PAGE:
Abstract

β-catenin is a multi-functional protein that has an important role in the mature central nervous system; its dysfunction has been implicated in several neuropsychiatric disorders, including depression. Here we show that in mice β-catenin mediates pro-resilient and anxiolytic effects in the nucleus accumbens, a key brain reward region, an effect mediated by D2-type medium spiny neurons. Using genome-wide β-catenin enrichment mapping, we identify Dicer1—important in small RNA (for example, microRNA) biogenesis—as a β-catenin target gene that mediates resilience. Small RNA profiling after excising β-catenin from nucleus accumbens in the context of chronic stress reveals β-catenin-dependent microRNA regulation associated with resilience. Together, these findings establish β-catenin as a critical regulator in the development of behavioural resilience, activating a network that includes Dicer1 and downstream microRNAs. We thus present a foundation for the development of novel therapeutic targets to promote stress resilience.

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Accessions

Primary accessions

Gene Expression Omnibus

Data deposits

All sequencing data have been deposited into the Gene Expression Omnibus with accession numbers GSE61294 and GSE61295.

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Acknowledgements

We thank O. Jabado and M. Mahajan for support and S. Borkan for providing β-catenin constructs. This work was supported by grants from the National Institute of Mental Health and the Hope for Depression Research Foundation (HDRF).

Author information

Author notes

    • Caroline Dias
    •  & Jian Feng

    These authors contributed equally to this work.

    • Michelle S. Mazei-Robison
    • , Pamela Kennedy
    • , Vincent Vialou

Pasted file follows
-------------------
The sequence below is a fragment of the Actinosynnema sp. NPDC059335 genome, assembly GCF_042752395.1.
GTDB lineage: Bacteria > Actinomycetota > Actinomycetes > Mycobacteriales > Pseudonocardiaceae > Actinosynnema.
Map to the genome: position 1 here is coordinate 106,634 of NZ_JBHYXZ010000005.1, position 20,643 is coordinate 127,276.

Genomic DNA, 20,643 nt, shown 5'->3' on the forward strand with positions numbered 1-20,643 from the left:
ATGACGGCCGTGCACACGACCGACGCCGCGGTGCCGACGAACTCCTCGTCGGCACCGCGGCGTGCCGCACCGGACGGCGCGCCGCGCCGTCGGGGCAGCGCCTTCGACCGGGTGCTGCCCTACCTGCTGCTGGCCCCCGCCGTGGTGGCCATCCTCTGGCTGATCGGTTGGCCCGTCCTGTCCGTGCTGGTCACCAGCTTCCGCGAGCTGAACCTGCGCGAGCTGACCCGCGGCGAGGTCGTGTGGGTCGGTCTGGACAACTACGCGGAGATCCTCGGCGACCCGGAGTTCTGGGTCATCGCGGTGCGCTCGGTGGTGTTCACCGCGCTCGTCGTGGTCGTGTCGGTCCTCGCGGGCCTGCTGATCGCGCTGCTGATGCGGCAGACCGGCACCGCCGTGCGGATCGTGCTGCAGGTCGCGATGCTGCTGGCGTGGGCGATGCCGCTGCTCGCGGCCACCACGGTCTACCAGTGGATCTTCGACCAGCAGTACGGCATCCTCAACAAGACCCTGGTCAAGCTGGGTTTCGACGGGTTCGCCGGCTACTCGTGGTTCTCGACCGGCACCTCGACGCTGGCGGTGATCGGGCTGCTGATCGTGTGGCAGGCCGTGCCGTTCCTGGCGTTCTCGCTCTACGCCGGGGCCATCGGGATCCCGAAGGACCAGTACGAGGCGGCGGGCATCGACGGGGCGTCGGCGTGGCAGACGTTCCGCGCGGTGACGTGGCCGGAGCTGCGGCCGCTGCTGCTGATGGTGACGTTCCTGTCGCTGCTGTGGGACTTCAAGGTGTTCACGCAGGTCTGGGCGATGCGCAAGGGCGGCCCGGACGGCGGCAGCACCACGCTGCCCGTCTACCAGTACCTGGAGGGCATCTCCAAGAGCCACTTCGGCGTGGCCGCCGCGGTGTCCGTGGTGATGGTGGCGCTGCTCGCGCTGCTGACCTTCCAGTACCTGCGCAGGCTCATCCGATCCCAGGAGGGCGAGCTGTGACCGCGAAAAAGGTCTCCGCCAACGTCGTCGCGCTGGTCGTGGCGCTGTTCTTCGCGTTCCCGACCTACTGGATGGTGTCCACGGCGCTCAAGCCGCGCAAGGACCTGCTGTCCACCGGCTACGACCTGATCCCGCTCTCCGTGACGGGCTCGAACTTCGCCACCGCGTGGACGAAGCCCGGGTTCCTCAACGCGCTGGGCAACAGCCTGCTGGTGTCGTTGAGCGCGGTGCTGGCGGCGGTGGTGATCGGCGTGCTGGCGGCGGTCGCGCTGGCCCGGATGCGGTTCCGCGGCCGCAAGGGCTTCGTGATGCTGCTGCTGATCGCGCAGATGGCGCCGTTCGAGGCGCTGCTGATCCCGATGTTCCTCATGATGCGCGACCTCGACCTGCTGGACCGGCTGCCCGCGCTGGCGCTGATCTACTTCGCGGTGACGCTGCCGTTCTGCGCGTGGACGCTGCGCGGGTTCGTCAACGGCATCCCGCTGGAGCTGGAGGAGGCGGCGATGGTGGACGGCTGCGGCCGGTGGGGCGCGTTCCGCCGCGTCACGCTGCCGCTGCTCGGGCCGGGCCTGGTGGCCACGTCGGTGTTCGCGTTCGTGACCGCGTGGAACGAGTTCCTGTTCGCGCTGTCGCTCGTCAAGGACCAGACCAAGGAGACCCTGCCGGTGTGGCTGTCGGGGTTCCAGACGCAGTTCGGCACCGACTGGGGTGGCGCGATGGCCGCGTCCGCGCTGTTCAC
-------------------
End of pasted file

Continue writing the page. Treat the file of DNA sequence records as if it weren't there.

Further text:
•  & Deveroux Ferguson

    Present addresses: Department of Physiology, Michigan State University, East Lansing, Michigan 48824, USA (M.S.M.-R.); Department of Psychology, UCLA College of Life Sciences, Los Angeles, California 90095, USA (P.K.); Institut National de la Santé et de la Recherche Médicale (INSERM) U1130; CNRS UMR8246; UPMC UM18, Neuroscience Paris Seine, 75005 Paris, France (V.V.); Department of Basic Medical Sciences, The University of Arizona College of Medicine-Phoenix, Arizona 85004, USA (D.F.).

Affiliations

  1. Fishberg Department of Neuroscience and Friedman Brain Institute, Icahn School of Medicine at Mount Sinai, New York, New York 10029, USA

    • Caroline Dias
    • , Jian Feng
    • , Haosheng Sun
    • , Ning yi Shao
    • , Michelle S. Mazei-Robison
    • , Diane Damez-Werno
    • , Kimberly Scobie
    • , Rosemary Bagot
    • , Benoit LaBonté
    • , Efrain Ribeiro
    • , XiaoChuan Liu
    • , Pamela Kennedy
    • , Vincent Vialou
    • , Deveroux Ferguson
    • , Catherine Peña
    • , Erin S. Calipari
    • , Ja Wook Koo
    • , Ezekiell Mouzon
    • , Li Shen
    •  & Eric J. Nestler
  2. Department of Psychiatry, University of Texas Southwestern, Dallas, Texas 75390, USA

    • Subroto Ghose
    •  & Carol Tamminga
  3. Department of Brain and Cognitive Sciences, Massachusetts Institute of Technology, Cambridge, Massachusetts 02139, USA

    • Rachael Neve

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Contributions

C.D. and J.F. conceived the project, designed research, conducted experiments, interpreted the results, and wrote the manuscript; H.S., M.S.M.-R., D.D.-W., K.S., R.B., B.L., E.R., P.K., V.V., D.F., C.P., E.C., J.K. and E.M. conducted experiments; S.G., C.T. provided reagents and tools; R.N. conducted experiments and provided reagents; N.S., X.L. performed bioinformatic analysis; L.S. performed and supervised bioinformatic analysis; E.J.N. conceived the project, designed and supervised research, interpreted the results, and wrote the manuscript. All authors discussed the results and commented on the manuscript.

Competing interests

The authors declare no competing financial interests.

Corresponding authors

Correspondence to Li Shen or Eric J. Nestler.

Extended data

Supplementary information

PDF files

  1. 1.

    Supplementary Information

    This file contains Supplementary Tables 1-9 and Supplementary Notes.

Excel files

  1. 1.

    Supplementary Data 1

    β-catenin ChIP-seq dataset: contains peak lists from each of three conditions and three pair-wise differential peak lists.

  2. 2.

    Supplementary Data 2

    H3K4me3 and H4K16 ChIP-seq datasets: contains differential peak lists as compared to control.

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DOI

https://doi.org/10.1038/nature13976

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